1. Often there are certain things you do for yourself, that in the short term, it doesn’t seem like it will help others. But perhaps in the long-term, it actually might help others.
  2. There are certain things you must do for yourself, to maintain your own personal sanity which is essential. To me, this is paramount. You must first take care of yourself physically and mentally before even attempting to help others.

First, be extremely selfish.

At a base level, we MUST be strong (first) physically and mentally. That means, before even attempting to do anything that has to do with other people, FIRST TAKE CARE OF YOURSELF!

And I don’t mean to say this silly “treat yourself” mentality. I mean to say:

Do what you must in order to allow your body to physically thrive, and for your mind to also mentally thrive.

For myself, ultimately I desire to strengthen myself in order to strengthen and empower others. Yet, this isn’t a “universal imperative” (Kant) which everyone must follow. To be clear, you can dictate your own morals and ethics in life.

I think if you want to be self-focused for the rest of your life, and not help anybody else, that is fine — as long as you are not dragging anyone else down with you, or ruining the lives of others. That means, if you see someone else that is behaving a certain way which you don’t approve, yet they’re not ruining your life directly, nor are they ruining the lives of anyone in your inner-circle, ignore them.

Practical takeaways

I apologize for this long-winded essay, but here are some takeaway points I want to share with you:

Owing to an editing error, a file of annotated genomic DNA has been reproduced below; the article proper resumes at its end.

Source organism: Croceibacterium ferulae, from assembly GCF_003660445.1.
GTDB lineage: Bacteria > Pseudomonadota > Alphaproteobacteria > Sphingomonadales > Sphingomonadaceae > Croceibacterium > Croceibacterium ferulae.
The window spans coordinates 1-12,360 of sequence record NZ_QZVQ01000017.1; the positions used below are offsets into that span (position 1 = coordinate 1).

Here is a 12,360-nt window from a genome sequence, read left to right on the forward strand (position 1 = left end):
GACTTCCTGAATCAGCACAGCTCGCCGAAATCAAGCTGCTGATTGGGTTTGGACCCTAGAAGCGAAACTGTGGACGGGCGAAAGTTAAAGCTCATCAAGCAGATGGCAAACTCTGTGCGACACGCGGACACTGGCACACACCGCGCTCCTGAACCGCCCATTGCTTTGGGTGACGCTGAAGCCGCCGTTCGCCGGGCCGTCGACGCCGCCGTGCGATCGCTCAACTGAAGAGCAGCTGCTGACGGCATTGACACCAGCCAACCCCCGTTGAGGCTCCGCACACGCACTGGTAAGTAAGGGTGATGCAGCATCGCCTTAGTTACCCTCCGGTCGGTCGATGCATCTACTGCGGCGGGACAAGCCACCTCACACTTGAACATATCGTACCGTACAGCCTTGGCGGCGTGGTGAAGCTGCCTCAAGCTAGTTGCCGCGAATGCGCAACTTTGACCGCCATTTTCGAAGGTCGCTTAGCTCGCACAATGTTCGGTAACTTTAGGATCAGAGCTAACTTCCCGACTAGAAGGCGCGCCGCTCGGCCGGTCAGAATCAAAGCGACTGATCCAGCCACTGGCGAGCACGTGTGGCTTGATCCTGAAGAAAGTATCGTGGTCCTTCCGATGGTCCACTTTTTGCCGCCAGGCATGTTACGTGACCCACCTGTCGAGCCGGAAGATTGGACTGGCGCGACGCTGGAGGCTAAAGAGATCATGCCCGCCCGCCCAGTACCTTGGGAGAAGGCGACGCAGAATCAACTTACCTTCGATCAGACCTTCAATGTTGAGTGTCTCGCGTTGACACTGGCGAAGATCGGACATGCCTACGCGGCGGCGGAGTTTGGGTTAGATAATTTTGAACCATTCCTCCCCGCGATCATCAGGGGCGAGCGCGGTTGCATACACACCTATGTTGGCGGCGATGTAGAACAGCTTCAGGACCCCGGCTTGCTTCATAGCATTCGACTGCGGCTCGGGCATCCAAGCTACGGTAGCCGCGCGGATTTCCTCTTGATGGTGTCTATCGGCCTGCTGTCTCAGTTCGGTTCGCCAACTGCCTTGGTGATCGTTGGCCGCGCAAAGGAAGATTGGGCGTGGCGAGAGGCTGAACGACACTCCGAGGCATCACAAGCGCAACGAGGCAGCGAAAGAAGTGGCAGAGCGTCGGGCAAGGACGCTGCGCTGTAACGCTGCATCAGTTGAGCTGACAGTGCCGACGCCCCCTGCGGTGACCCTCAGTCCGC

1. Be extremely selfish. Being selfish ain’t evil. Take care of yourself, before you desire to help others.
  2. You don’t need to help others in your life. I personally like helping others, but this isn’t an ultimate law that should be applied to everyone.
  3. If there are people who piss you off, or people who cause your blood to boil; just leave them alone and simply ignore them! You only have so much mental energy and space in your brain. Don’t waste any of your brainpower thinking about others, especially when it is negative. Best to be indifferent towards others you don’t really care for.
  4. If you feel shitty (physically or mentally), cure yourself before anything else in your life. For example, I was becoming so overwhelmed with all of my internet communication and correspondences, so I got rid of my phone, and I stopped checking and using email and communication platforms for about 2 years. This was the best “selfish” thing I ever did for myself. I inconvenienced a lot of people, but nobody died. And as a consequence of going “zen monk mode”, I thrived.
  5. Remember, you are allowed to create your own table of morals and ethics. Don’t just follow the morals and ethics you’ve been taught as a child; always challenge “common wisdom”, and seek to inquire wisdom for yourself.



Dictate your meaning and purpose in your life with ZEN OF ERIC:

Philosophical Essays

Masters of Philosophy »

Personal Philosophy »

Stoicism »

Zen Philosophy »

Life Lessons »

Learn more: Start Here >